'Okaz: "There is a crucial question in our debate: do you understand by civilization only its material aspect?"

Buleihi: "The most important achievement of Western civilization is the humanization of political authority, dividing it into separate powers, and establishing and keeping a balance between the separate powers. Western civilization has given priority to the individual and subordinated its institutions, laws, and procedures to this principle, whereas in the old civilizations the individual was a cog in a machine."

'Okaz: "A cog in a machine? Do you believe that this is true also of Islamic civilization?"

Buleihi: "We sharply distinguish between Islam in itself and what people do in its name. The great principles of Islam and its sublime doctrines that emphasize and uphold human value and dignity have not had a chance throughout history to establish themselves. Ever since the end of the period of the rightly-guided Caliphs, man's individuality was eradicated in Arab history and his value has been linked to his political, religious, regional, or tribal affiliation… The only civilization which acknowledges and respects man as an individual is Western civilization… Behavior in any field is not the outcome of teachings, as such, but rather of practice and actual experience...."

'Okaz: "Has this been the case throughout all of Arab history, in your opinion?"

Buleihi: "Yes, all of Arab history can be characterized in this gloomy way, except for the period of the rightly-guided Caliphs and discrete periods such as the reign of Omar ibn 'Abd Al-'Aziz. One should not confuse the sublime principles and doctrines of Islam with its history, which is full of mistakes, transgression, and tragedies. When the Abbasids overcame the Umayyads, they covered the bodies of the dead with rugs and held a feast over the bodies in a display of vengeance. When [Caliph] Al-Ma'mun defeated his brother Al-Amin, he flayed him like a lamb. This scene recurs throughout our history. Political power is the pivotal value in Arab culture. In our age, there have been recurrent military coups in the Arab world, in a struggle for power, but not in an attempt to bring about a change for the better. Each successive regime is worse than its predecessor."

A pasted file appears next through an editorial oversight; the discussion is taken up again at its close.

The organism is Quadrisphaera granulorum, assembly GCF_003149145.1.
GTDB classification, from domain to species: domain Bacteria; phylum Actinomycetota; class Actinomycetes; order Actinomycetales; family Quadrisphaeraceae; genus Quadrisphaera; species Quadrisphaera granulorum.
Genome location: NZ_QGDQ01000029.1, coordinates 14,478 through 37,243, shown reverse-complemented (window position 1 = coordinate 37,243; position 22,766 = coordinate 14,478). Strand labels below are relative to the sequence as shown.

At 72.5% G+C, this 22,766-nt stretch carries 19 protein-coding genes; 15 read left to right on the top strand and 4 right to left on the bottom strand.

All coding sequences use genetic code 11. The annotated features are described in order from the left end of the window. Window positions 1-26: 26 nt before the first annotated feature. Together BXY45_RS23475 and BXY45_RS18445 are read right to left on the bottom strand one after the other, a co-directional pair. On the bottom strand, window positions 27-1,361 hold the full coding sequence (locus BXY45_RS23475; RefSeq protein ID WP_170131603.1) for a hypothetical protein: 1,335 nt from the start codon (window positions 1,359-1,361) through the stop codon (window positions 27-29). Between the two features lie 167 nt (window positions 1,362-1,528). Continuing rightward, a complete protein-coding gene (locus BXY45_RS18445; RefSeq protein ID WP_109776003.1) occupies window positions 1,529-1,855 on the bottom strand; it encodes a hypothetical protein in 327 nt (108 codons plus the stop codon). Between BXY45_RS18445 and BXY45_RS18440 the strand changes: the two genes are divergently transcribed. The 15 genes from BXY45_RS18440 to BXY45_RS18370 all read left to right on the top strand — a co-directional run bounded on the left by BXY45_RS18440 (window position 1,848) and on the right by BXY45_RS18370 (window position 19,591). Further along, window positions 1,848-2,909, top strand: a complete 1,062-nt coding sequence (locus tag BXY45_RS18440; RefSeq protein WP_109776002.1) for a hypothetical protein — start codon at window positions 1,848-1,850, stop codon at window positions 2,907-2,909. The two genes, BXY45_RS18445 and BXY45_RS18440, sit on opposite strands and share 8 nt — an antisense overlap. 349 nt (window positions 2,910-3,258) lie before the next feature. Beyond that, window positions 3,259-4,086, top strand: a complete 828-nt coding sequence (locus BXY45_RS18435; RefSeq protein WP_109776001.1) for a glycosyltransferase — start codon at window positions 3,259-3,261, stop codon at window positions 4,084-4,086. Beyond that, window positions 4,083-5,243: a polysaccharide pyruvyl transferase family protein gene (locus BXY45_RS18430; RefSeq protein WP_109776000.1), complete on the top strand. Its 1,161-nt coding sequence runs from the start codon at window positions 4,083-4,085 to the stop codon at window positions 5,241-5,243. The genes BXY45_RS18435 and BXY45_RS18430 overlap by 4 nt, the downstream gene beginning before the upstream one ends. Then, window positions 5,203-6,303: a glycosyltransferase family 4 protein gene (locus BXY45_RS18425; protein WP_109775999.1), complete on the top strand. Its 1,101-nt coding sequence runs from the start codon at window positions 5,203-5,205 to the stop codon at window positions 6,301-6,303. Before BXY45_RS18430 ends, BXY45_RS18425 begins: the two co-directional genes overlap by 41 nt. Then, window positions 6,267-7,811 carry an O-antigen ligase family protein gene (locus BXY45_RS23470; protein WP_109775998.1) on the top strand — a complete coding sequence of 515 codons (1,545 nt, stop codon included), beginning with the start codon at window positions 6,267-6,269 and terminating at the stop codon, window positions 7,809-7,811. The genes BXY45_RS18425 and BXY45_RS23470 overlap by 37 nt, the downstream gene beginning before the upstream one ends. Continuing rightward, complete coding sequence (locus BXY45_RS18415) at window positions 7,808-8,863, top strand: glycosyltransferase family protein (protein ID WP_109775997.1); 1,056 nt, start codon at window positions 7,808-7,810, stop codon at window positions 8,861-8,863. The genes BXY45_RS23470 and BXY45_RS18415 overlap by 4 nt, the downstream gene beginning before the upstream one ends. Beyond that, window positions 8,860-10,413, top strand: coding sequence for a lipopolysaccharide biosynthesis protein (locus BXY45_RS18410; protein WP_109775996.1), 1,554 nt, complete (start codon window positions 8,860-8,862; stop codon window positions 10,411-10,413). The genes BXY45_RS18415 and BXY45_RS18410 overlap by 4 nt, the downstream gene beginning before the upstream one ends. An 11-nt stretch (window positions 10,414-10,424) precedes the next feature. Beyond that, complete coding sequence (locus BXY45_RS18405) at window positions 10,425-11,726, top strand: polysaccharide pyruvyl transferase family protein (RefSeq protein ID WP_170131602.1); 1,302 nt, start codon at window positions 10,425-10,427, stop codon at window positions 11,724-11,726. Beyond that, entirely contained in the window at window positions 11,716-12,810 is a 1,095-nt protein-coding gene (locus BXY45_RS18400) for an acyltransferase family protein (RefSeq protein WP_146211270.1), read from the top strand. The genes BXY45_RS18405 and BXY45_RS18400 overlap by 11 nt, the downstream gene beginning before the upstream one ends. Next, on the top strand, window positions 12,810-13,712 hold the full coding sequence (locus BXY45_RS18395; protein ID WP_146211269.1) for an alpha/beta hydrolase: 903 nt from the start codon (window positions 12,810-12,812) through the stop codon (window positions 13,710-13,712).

'Okaz: "Mr. Buleihi, haven't you read in the history of your people about hundreds of scholars who had significance and impact and whose lives are studied to this day, even though they possessed no power, tribe, or religious affiliation, and who are valued for their scholarship?"

Buleihi: "This is a general statement which is not backed by fact. Arab history, with the exception of the period of the rightly-guided Caliphs, was dominated by politics. When the Fatimids took over Egypt and North Africa, these areas became Shiite, and when Salah Al-Din Al-Ayyubi [i.e. Saladin] put an end to the Fatimids, he drove out everything that had any relation to Shiism. The same happened when the Safavids converted Iran to Shiism, which then led the Ottomans to act the same way [in imposing Sunnism]. Thus Arab history, or Islamic history, in the wider sense, is the outcome of political ups and downs…."

'Okaz: "Let me pause here for a moment. You are reducing Islamic history just to political history. Even Islamic political history for all its tragedies, is not as bad as you described it. You also overlook the scientific and cultural aspects of Islamic history, which created a great civilization even while Europe suffered under the rule of feudalism, the Church, ignorance, and backwardness."

Buleihi: "We have inherited certain clich├ęs about our history and the history of other nations without reading our history critically and without reading the history of others fairly and objectively. The luminous Greek civilization emerged in the sixth century BC and reached the peak of its flourishing in the fifth century BC. In other words, Greek civilization emerged many generations before the Islamic one, and Greek philosophy was the source from which Muslim philosophers derived their philosophy. Those individuals in whom we sometimes take pride, such as Ibn Rushd, Ibn Al-Haytham, Al-Razi, Al-Qindi, Al-Khawarizmi, and Al-Farabi were all pupils of Greek thought. As for our civilization, it is a religious one, concerned with religious law, totally absorbed in the details of what Muslims should do and shouldn't do in his relations with Allah and in his relations with others. This is a huge task worthy of admiration, because religion is the pivot of life. We must however recognize that our achievements are all confined to this great area. Let us not claim then that the West has borrowed from us its secular lights. Our culture has been and continues to be absorbed with questions of the forbidden and the permitted and belief and disbelief, because it is a religious civilization…”

'Okaz: "They [the Muslims] learned from the Greek civilization and this is not a fault, this is the way young civilizations are, they learn from previous civilizations and build upon them. Is it expected that they should have abolished the achievements of the Greeks and started from zero?"

Buleihi: "I am not against learning [from others]. What I wanted to clarify is that these [achievements] are not of our own making, and those exceptional individuals were not the product of Arab culture, but rather Greek culture. They are outside our cultural mainstream and we treated them as though they were foreign elements. Therefore we don't deserve to take pride in them, since we rejected them and fought their ideas. Conversely, when Europe learned from them it benefited from a body of knowledge which was originally its own because they were an extension of Greek culture, which is the source of the whole of Western civilization."